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Cyborg Identities

Thursday-Friday October 21-22, 1999
Auditorium 011, byg. 324
Organisers: Randi Markussen og Finn Olesen

In Donna Haraway's Cyborg Manifesto from the mid-80s, the cyborg (cybernetic organism) is described as a hybrid creature with biological and technological components; it is a creature in social reality as well as in fiction: material as well as discursive.

In late modernity's widespread move from essentialism to relationalism, distinct categories and classes have become overshadowed by ambiguous kinship: Electronic doorkeepers, digital spelling checkers, intelligent houses, silicone transplants, sex-change operations and genderless Internet rendezvous all contribute to the challenge to the well defined categories of modern identity. The same goes for shared codes and practices between humans and machines, e.g. in factories and hospitals. The examples are legion. Hence, in practice we move confidently in the cyborg world, but what do we do in theory?

The aim of the conference is to throw some light on the role of the Humanities in understanding technologically mediated human beings in late modernity. Where is the humanistic subject matter in the cyborg world? Does the cyborg symbolise a new era of dehumanisation - or rather a revitalised humanism?

The conference has been made possible by contributions from SHF and the FREJA research project entitled 'Cyberspace and Cyborgs - Between Narrative and Socio-technical Reality', in cooperation with The Department of Philosophy and The Department of Information and Media Science.


Programme

Thursday, October 21

9:15-10:00 am Registration and coffee
10:00-10:15 Randi Markussen: Official welcome and introduction
10:15-12:00 Donna Haraway: Birth of the Kennel: Cyborgs, Dogs, and Companion Species Online
12:00-1:00 pm Lunch
1:00-2:30 Mette Bryld: Cyborg Babies and Cybergods
2:30-4:00 Nina Lykke: Are Cyborgs Queer?
4:00-4:30 Coffee break
4:30-6:00 Finn Olesen: All Too Perfect: Human Subjects in Mediated Reality

Friday, October 22

9:15-10:45 am Mark Elam: Visual Liberties and Cartesian Doubts:High-Flown Thoughts on the Cyborg Science of Remote Sensing
10:45-11:00 Coffee break
11:00-12:30 Andy Pickering: Science Studies and the Objects of the Humanities
12:30-2:00 pm Lunch
2:00-3:30 Don Ihde: You can't have it both ways: Situated or Symmetrical
3:30-4:00 Coffee break
4:00-6:00 Final Discussion

Speakers

Donna J. Haraway
Biologist and science theorist, professor at the Department of History of Consciousness, University of California, Santa Cruz. She is a leading figure in the cross-disciplinary field of 'Science and Technology Studies' (STS) and feminist science criticism. Haraway's publications include Primate Visions :Gender, Race and Nature in the World of Modern Science (1989), Simians, Cyborgs, and Women ? The Reinvention of Nature (1991) and Modest_Witness@Second_Millennium.FemaleMan©_Meets_OncoMouse - (1996).
Don Ihde
Phenomenologist and hermeneutic, professor of philosophy, State University of New York, Stony Brook. Don Ihde is a leading philosopher of technology in North America. His publications include Technics and Praxis (1979), Technology and the Lifeworld: From Garden to Earth (1990), and Expanding Hermeneutics :Visualizing Science (1999).
Andy Pickering
Physicist and sociologist of science, professor at the Department of Sociology and the Unit for Criticism and Interpretive Theory, University of Illinois at Urbana Champaign. Pickering is the author of Constructing Quarks: A Sociological History of Particle Physics (1984) and The Mangle of Practice: Time, Agency & Science (1995), and editor of the anthology Science as Practice and Culture (1992).
Mette Bryld
Philologist of slavic languages, associate professor at the Department of Slavic Studies, University of Odense; has focused on cybernetics research, and feminist science criticism for many years. Bryld is co-editor of Bodyscapes: Body and Discourse (1995), and author, with Nina Lykke, of Alien encounters: Feminist Cultural Studies of Technoscience, Spirituality and Animals (forthcoming).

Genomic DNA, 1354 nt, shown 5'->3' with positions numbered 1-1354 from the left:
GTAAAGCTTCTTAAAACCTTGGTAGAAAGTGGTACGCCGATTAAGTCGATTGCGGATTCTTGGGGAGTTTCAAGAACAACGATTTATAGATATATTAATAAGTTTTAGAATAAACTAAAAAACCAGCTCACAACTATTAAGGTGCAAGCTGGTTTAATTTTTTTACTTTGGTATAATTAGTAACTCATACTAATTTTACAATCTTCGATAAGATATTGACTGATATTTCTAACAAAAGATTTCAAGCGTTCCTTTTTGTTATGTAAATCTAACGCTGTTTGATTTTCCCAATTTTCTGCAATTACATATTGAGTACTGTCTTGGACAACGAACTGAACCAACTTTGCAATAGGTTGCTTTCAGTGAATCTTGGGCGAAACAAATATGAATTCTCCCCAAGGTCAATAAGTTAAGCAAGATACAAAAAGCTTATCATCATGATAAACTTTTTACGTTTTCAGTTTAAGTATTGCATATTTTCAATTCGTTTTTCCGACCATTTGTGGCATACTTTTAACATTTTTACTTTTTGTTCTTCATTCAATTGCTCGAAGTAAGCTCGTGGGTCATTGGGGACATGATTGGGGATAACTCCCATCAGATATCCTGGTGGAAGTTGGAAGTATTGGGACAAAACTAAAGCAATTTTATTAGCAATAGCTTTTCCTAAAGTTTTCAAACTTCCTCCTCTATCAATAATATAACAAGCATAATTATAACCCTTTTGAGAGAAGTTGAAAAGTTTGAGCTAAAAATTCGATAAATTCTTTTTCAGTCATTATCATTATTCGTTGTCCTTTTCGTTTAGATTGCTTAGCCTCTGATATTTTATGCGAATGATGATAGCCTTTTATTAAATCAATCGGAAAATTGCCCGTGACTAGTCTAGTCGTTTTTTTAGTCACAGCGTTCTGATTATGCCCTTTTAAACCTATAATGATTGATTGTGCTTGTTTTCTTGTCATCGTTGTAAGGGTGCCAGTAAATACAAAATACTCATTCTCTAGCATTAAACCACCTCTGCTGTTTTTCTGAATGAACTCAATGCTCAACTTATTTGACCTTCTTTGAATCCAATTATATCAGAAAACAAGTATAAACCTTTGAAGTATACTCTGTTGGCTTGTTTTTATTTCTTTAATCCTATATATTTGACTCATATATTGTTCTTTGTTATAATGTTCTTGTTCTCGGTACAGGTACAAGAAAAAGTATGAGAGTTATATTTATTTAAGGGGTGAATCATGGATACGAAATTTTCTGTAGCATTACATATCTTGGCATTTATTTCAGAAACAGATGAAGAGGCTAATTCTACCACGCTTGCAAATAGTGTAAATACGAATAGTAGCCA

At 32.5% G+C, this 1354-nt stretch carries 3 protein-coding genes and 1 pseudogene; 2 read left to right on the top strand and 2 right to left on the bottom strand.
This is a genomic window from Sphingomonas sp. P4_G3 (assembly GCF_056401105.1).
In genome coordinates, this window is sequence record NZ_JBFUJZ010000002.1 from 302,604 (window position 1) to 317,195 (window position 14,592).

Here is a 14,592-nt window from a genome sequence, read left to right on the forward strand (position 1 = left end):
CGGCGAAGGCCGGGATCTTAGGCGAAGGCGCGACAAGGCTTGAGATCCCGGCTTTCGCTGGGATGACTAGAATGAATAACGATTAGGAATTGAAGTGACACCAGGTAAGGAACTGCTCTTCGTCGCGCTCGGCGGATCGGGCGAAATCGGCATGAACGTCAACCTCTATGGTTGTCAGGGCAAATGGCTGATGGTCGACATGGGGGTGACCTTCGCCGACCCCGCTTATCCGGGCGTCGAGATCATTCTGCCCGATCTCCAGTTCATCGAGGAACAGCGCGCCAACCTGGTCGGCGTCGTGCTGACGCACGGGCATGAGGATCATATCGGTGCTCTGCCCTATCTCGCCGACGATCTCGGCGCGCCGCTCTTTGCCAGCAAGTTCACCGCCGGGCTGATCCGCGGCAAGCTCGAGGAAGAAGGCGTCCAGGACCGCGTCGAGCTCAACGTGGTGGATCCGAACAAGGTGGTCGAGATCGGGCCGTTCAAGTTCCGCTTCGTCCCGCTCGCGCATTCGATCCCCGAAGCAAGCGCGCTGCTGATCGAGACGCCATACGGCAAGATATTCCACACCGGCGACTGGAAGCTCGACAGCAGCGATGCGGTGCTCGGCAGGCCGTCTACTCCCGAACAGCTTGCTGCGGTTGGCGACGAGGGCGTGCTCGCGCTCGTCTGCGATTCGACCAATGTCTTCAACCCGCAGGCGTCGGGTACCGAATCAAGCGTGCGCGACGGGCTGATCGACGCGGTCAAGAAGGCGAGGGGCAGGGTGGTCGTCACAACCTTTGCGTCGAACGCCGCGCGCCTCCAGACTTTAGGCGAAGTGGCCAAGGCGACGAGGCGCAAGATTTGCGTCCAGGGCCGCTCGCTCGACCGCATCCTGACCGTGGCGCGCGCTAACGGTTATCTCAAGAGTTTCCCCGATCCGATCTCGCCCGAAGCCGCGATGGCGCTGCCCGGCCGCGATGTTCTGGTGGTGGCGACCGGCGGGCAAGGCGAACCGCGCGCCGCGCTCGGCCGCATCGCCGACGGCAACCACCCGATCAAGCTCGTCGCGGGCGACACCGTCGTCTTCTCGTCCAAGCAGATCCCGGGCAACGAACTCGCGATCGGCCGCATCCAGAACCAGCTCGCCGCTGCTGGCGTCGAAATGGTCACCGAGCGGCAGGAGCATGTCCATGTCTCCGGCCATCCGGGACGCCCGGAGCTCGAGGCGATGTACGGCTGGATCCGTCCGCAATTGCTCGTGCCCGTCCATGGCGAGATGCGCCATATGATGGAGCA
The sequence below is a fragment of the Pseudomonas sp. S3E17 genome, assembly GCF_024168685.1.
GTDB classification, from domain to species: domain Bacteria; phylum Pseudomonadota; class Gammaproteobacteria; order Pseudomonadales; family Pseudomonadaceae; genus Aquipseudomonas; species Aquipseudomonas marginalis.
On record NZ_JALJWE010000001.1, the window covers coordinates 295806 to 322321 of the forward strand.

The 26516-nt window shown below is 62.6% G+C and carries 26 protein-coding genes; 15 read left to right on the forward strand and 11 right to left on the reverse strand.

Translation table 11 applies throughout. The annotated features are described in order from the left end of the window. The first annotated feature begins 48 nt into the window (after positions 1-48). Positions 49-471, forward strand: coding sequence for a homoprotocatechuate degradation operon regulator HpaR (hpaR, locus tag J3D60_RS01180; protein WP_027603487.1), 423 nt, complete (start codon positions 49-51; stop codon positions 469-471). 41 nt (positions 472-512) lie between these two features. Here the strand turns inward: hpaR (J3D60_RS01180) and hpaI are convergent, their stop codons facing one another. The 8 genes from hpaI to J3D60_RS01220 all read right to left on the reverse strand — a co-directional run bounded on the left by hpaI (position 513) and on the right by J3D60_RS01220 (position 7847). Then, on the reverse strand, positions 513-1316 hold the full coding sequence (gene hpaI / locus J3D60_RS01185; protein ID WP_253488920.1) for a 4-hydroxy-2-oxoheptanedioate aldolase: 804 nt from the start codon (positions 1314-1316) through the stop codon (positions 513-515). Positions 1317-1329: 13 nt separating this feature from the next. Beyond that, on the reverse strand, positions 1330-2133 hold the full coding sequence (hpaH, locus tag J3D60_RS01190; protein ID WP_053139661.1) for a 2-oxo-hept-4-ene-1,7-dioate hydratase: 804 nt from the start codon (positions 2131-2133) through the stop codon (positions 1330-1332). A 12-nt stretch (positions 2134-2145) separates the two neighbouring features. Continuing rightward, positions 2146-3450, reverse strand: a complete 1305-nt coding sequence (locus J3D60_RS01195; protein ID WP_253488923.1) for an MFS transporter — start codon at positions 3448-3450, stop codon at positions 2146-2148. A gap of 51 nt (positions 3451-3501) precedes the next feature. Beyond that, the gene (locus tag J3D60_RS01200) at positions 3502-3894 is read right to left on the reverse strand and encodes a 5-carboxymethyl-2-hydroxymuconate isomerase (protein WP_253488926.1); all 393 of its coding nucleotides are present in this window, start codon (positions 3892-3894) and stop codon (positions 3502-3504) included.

Nina Lykke
Associate professor at the Center of Feminist Studies and Department of Linguistics, University of Odense; has worked with literary and cultural studies, and feminist science criticism for a number of years. Lykke has co-edited, among other publications, Between Monsters, Goddesses and Cyborgs(1996), and is the author, with Mette Bryld, of Alien encounters: Feminist Cultural Studies of Technoscience, Spirituality and Animals(forthcoming).
Mark Elam
Research fellow at the Department of Sociology, Copenhagen University, and part-time lecturer at the Department of Culture, Society and Media Production, Linköping University, he is engaged in cultural studies of science with a focus on the history and politics of remote sensing. Elam's publications include contributions toTheory, Culture and Society and Socialkonstruktivisme: Bidrag til en kritisk diskussion (1998).
Finn Olesen
Philosopher of technology, assistant professor at the Department of Information and Media Science, University of Aarhus; with a focus on human-machine interactions and science and technology studies. Olesen has co-edited Kommunikation og forståelse (1997), and, with Henning Hoegh Laursen, a special edition of the philosophical journal Philosophia, on technoscience and 'Aktørnetværks-teori' (»Verden om tænkningen, Mennesker, ting og natur«).
Abstracts
Donna Haraway: Birth of the Kennel - Cyborgs, Dogs, and Companion Species Online

Cybernetics is at heart a theory of communication and control. Several years ago, I defined cyborgs as historically specific beings emerging in the late 20th century where important boundaries between human and animal, on the one hand, and organism and machine, on the other hand, are simultaneously brought into question. Cyborg weapons systems, genetically engineered laboratory animals, modern patients thinking about their immune systems, the earth constituted as Gaia, and telemetriclly implanted chimpanzees in the space race are all examples of cyborgs. But in this paper, I want to look somewhere quite different to think about the fusions and expulsions of cyborg culture--i.e., to the practices joining humans and dogs in online culture and in other forms of communication among communities of canine practice. I am interested in what constitutes expertise, responsibility, knowledge, activism, and love in these diverse communities where cross-species relations are the focus of attention.

Using material from online discussion groups and from a web-based canine genetics course offered by the Cornell University Veterinary School, as well as interviews and textual sources, I will concentrate on the action in genetics linking scientists and other dog people, especially 'purebred' dog breeders.What happens when the mongrel fields of the biological and cultural anthropology of genetics are approached through the genome of 'man's best friend' instead of 'man'?Dogs emerge as modern naturalcultural subjects who are instantly recognized by anyone who breathes Darwin and Foucault in with each breath. My early excursions into these richly interlinked worlds convince me that here at last is the place to kennel scholarly debates about all the "posts"--post Foucault, post-actor-network theory, post-humanism, post-modern, post-colonial, post-cyborg. Marking all the posts, only feminism remains eternally current.